Deputy Brid Smith of People Before Profit, who organised the briefing, accused the Government of keeping the date of the Commission meeting secret, a move she said is “disgraceful and disingenuous in the extreme”.
“Yet again this Government’s hypocrisy and cynicism on climate change is exposed- despite all the rhetoric the reality is utter disregard for the impacts of their policy,” added Ms Smith, whose recent Bill to ban new oil and gas exploration license was stymied by Government opposition.
“Continued support for fracked imports, especially given their methane emissions and their impacts on communities across the US, renders all their rhetoric on climate action meaningless,” she added.
DCCAE did not respond to requests from The Green News to confirm details of Friday’s meeting in Brussels or to outline its position on the Shannon LNG project.
Locking US communities into dirty future
Also speaking at the event, Julia Walsh, an anti-fracking activist in the US, said that she was “very shocked” that the Government kept the date secret. This, she said, shows the extent to which the “the fossil fuel industry really has its foot in the door here in Ireland”.
Ms Walsh, whose organisation Frack Action was pivotal in getting fracking banned in the state of New York, said that approval of the terminal for special European status will have major consequences for NGOs and communities fighting for a US fracking ban.
“I plead to the Irish people and particularly the Taoiseach to take [Shannon LNG] off the list and to open a public consultation process to examine the potential impact on importing fracked gas into Ireland.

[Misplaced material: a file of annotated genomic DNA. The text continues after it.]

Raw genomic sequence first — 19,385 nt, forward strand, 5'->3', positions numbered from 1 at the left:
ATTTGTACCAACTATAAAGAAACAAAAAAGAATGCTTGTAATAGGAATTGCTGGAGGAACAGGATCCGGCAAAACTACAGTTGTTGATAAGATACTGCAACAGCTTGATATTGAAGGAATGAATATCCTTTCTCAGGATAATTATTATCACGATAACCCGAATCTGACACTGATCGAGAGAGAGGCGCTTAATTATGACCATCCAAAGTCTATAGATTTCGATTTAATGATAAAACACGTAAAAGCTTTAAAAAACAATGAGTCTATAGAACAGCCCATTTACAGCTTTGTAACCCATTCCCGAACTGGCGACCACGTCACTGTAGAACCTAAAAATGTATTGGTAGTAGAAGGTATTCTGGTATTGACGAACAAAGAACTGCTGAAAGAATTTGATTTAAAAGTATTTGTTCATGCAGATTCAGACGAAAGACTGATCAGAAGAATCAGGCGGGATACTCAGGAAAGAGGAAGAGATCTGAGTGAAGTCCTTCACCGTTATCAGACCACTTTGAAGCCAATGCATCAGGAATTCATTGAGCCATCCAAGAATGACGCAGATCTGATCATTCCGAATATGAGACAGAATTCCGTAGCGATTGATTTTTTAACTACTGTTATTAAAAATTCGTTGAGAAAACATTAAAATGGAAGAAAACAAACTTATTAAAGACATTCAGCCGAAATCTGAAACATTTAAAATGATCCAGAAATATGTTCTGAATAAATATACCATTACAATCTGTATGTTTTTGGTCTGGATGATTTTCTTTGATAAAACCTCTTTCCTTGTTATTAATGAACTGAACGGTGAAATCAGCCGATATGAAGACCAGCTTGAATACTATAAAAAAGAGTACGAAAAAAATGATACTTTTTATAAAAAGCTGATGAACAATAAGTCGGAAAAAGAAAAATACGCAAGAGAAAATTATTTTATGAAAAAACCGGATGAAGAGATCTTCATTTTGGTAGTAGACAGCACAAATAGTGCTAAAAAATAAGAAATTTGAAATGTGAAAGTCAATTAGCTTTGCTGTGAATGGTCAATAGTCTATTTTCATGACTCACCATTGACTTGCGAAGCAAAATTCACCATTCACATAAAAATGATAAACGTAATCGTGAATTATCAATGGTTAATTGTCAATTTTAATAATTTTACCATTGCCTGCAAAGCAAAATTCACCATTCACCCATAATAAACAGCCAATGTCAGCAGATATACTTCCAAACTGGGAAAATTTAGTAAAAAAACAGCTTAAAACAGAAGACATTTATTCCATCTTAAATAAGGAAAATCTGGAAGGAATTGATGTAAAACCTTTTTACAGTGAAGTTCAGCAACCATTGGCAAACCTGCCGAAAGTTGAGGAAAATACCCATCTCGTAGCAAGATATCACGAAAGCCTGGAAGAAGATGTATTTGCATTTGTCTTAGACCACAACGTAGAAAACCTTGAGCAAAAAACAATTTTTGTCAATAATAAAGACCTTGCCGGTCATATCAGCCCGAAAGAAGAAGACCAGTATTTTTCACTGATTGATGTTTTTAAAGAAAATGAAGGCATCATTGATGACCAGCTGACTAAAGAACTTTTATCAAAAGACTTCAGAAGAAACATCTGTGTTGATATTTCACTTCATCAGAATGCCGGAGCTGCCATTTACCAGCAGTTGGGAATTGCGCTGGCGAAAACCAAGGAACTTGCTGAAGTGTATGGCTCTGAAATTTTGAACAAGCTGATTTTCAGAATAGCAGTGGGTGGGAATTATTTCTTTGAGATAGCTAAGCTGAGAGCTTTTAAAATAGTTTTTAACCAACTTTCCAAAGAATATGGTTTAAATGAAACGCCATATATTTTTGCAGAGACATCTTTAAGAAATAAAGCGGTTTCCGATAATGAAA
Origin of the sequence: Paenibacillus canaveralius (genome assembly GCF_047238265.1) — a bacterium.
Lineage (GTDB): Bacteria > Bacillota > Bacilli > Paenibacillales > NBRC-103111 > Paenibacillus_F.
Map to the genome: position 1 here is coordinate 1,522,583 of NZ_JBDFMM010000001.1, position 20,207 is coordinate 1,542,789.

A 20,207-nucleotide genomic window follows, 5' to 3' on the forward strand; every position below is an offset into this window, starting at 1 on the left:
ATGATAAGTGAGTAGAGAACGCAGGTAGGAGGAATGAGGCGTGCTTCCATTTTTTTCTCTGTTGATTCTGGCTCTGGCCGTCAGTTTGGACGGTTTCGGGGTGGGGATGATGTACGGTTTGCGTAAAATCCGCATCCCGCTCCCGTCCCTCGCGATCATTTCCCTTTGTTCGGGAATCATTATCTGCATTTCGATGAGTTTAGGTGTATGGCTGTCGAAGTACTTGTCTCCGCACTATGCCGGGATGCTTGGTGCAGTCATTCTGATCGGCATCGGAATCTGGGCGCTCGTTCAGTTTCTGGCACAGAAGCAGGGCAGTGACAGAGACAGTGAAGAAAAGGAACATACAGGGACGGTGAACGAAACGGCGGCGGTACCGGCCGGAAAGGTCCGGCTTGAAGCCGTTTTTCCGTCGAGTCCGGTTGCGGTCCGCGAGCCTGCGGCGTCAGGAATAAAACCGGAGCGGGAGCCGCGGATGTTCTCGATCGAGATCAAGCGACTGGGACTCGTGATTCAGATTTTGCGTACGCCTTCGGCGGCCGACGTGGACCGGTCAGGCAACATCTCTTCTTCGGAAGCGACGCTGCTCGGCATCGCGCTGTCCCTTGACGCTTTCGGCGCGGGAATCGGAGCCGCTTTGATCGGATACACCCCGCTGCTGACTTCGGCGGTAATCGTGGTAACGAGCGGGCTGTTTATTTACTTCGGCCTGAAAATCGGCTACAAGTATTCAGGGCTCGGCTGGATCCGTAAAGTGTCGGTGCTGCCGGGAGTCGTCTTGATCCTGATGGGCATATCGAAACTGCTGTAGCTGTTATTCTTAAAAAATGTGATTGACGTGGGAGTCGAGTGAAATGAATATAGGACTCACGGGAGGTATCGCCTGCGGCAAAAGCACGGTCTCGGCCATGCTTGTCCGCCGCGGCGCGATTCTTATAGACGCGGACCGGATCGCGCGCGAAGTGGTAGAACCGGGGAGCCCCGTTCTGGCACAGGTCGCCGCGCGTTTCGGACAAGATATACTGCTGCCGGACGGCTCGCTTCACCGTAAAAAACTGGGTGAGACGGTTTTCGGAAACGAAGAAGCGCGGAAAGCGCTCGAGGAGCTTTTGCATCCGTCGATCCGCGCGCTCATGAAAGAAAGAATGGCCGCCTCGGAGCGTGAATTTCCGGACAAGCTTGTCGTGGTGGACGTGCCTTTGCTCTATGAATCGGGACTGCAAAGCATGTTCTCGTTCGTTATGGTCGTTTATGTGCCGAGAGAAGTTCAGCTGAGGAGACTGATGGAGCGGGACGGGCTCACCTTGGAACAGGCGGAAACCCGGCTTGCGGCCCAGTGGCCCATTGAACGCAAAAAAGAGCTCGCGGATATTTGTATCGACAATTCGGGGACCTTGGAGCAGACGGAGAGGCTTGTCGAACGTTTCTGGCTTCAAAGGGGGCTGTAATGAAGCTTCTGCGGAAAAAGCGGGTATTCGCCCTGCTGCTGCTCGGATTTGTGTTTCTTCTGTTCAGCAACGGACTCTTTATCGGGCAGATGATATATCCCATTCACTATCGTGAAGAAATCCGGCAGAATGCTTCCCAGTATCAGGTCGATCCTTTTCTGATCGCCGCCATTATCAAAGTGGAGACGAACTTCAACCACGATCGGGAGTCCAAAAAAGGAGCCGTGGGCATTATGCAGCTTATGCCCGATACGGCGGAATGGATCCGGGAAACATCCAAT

“We are asking the Taoiseach and the Irish Government not to import US fracked gas which will lock us into fracking and its impacts to public health and the climate,” she said, referencing the impact on communities she has worked alongside in Pennsylvania.
She said that there is a range of impacts across the State, including health and environmental issues linked to air and water pollution, as well as spikes in drug abuse, violence and sexual assault linked to the seasonal influx of a male-dominated workforce for the industry. The workers, in turn, face dangerous working conditions at many sites, she added.
A recent investigative series in the Pittsburgh Post-Gazette examined the potential links between shale gas drilling and fracking and a rise in cancer cases among children in counties where the industry has a stronghold.
Ms Walsh warned that the gas arriving at the Shannon LNG terminal would most likely come from the “fracking fields” of Pennsylvania based on plans outlined by New Fortress Energy.
In SEC filings earlier this year, the company said that it plans to develop liquefaction assets in areas with “significant ‘stranded’ reserves” not connected to large interstate or transnational pipelines “as is the case in Pennsylvania”.
The company is currently developing one liquefaction facility in the Marcellus area of Pennsylvania scheduled for completion in the first quarter of 2021. The facility would have the capacity to produce between three and four million gallons of LNG per day.